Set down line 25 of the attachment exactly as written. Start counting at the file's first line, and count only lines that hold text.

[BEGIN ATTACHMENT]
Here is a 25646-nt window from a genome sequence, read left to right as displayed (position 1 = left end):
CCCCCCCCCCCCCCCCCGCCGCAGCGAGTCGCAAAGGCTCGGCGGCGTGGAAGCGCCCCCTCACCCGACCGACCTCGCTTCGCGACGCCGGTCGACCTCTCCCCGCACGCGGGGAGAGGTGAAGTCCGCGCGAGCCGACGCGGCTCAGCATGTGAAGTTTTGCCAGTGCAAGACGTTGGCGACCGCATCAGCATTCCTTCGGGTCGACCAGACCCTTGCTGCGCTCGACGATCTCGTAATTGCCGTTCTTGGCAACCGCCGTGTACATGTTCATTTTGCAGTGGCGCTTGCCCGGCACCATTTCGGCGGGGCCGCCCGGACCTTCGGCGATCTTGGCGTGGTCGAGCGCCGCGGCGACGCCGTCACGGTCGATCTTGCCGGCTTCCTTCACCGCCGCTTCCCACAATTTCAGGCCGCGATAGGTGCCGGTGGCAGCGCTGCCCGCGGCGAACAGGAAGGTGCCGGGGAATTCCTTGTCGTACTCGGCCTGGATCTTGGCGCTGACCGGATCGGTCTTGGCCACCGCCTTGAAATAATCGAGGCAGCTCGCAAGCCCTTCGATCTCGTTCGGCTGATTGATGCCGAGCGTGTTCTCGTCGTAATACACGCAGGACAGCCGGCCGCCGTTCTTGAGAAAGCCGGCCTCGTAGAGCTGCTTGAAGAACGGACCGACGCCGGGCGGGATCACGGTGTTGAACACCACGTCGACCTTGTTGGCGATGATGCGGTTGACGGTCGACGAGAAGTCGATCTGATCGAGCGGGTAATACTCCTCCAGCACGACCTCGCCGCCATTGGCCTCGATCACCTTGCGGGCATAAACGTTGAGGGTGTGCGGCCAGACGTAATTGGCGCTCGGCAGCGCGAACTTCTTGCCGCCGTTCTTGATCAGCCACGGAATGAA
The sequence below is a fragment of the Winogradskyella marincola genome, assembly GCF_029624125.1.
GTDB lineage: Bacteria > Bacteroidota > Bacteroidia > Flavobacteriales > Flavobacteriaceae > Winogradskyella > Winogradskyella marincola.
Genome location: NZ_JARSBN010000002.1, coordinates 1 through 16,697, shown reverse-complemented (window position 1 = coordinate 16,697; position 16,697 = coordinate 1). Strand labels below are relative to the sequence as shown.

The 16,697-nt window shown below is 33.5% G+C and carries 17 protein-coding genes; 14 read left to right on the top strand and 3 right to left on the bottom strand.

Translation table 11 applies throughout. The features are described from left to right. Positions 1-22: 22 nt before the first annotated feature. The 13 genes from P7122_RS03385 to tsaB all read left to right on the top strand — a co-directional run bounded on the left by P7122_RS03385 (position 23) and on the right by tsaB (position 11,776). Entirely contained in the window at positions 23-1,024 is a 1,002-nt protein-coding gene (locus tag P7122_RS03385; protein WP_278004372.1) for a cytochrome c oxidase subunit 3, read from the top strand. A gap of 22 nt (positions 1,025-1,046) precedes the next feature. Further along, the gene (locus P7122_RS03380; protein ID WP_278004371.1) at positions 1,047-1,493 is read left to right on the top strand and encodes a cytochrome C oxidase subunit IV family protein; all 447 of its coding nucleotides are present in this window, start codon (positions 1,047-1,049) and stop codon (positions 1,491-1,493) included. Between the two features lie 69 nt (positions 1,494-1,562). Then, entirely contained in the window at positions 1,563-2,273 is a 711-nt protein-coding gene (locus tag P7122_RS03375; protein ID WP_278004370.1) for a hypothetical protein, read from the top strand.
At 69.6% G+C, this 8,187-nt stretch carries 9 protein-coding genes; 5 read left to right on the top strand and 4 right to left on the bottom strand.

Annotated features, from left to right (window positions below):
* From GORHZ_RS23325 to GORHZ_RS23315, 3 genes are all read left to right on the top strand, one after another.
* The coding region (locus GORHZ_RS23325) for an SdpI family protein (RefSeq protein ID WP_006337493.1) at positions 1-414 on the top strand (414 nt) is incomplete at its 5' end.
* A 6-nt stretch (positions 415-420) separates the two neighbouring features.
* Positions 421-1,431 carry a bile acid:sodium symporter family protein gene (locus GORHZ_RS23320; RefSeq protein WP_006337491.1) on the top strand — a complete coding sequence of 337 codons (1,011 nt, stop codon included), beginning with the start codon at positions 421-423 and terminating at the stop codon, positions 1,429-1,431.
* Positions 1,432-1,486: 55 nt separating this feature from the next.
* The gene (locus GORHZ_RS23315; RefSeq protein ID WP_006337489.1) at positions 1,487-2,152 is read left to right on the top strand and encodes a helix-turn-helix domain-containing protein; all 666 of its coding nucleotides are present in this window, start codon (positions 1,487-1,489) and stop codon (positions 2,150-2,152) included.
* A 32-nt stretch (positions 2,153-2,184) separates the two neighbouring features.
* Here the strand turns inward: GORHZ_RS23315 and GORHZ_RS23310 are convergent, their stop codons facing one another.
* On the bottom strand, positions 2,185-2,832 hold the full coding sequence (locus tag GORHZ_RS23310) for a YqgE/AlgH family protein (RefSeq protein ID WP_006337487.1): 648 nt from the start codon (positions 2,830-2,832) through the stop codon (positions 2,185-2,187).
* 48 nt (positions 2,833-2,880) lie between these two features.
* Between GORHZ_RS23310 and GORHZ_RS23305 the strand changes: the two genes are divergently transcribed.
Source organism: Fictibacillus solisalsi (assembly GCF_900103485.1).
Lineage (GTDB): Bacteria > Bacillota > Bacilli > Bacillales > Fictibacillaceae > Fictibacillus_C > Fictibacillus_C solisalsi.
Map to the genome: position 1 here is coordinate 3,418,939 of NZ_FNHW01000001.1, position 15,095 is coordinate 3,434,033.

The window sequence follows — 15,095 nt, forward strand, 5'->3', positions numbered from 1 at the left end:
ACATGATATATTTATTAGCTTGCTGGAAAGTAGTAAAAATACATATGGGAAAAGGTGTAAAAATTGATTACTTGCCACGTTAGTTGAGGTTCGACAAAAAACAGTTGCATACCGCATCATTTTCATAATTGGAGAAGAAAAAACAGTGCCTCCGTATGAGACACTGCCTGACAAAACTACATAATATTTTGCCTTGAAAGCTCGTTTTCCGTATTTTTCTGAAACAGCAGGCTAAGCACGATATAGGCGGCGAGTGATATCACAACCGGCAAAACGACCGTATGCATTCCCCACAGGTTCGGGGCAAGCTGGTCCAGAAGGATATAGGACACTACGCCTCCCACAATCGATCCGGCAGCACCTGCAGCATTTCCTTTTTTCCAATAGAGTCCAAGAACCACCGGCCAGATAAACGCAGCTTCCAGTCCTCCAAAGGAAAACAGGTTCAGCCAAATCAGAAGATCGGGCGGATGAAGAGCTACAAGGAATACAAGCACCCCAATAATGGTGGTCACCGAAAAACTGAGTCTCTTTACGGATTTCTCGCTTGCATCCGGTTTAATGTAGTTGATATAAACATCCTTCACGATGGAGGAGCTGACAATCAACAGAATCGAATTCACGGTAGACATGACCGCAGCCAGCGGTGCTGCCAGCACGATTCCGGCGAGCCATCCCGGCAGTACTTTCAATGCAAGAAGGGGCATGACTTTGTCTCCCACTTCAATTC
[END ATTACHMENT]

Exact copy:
ACATGATATATTTATTAGCTTGCTGGAAAGTAGTAAAAATACATATGGGAAAAGGTGTAAAAATTGATTACTTGCCACGTTAGTTGAGGTTCGACAAAAAACAGTTGCATACCGCATCATTTTCATAATTGGAGAAGAAAAAACAGTGCCTCCGTATGAGACACTGCCTGACAAAACTACATAATATTTTGCCTTGAAAGCTCGTTTTCCGTATTTTTCTGAAACAGCAGGCTAAGCACGATATAGGCGGCGAGTGATATCACAACCGGCAAAACGACCGTATGCATTCCCCACAGGTTCGGGGCAAGCTGGTCCAGAAGGATATAGGACACTACGCCTCCCACAATCGATCCGGCAGCACCTGCAGCATTTCCTTTTTTCCAATAGAGTCCAAGAACCACCGGCCAGATAAACGCAGCTTCCAGTCCTCCAAAGGAAAACAGGTTCAGCCAAATCAGAAGATCGGGCGGATGAAGAGCTACAAGGAATACAAGCACCCCAATAATGGTGGTCACCGAAAAACTGAGTCTCTTTACGGATTTCTCGCTTGCATCCGGTTTAATGTAGTTGATATAAACATCCTTCACGATGGAGGAGCTGACAATCAACAGAATCGAATTCACGGTAGACATGACCGCAGCCAGCGGTGCTGCCAGCACGATTCCGGCGAGCCATCCCGGCAGTACTTTCAATGCAAGAAGGGGCATGACTTTGTCTCCCACTTCAATTC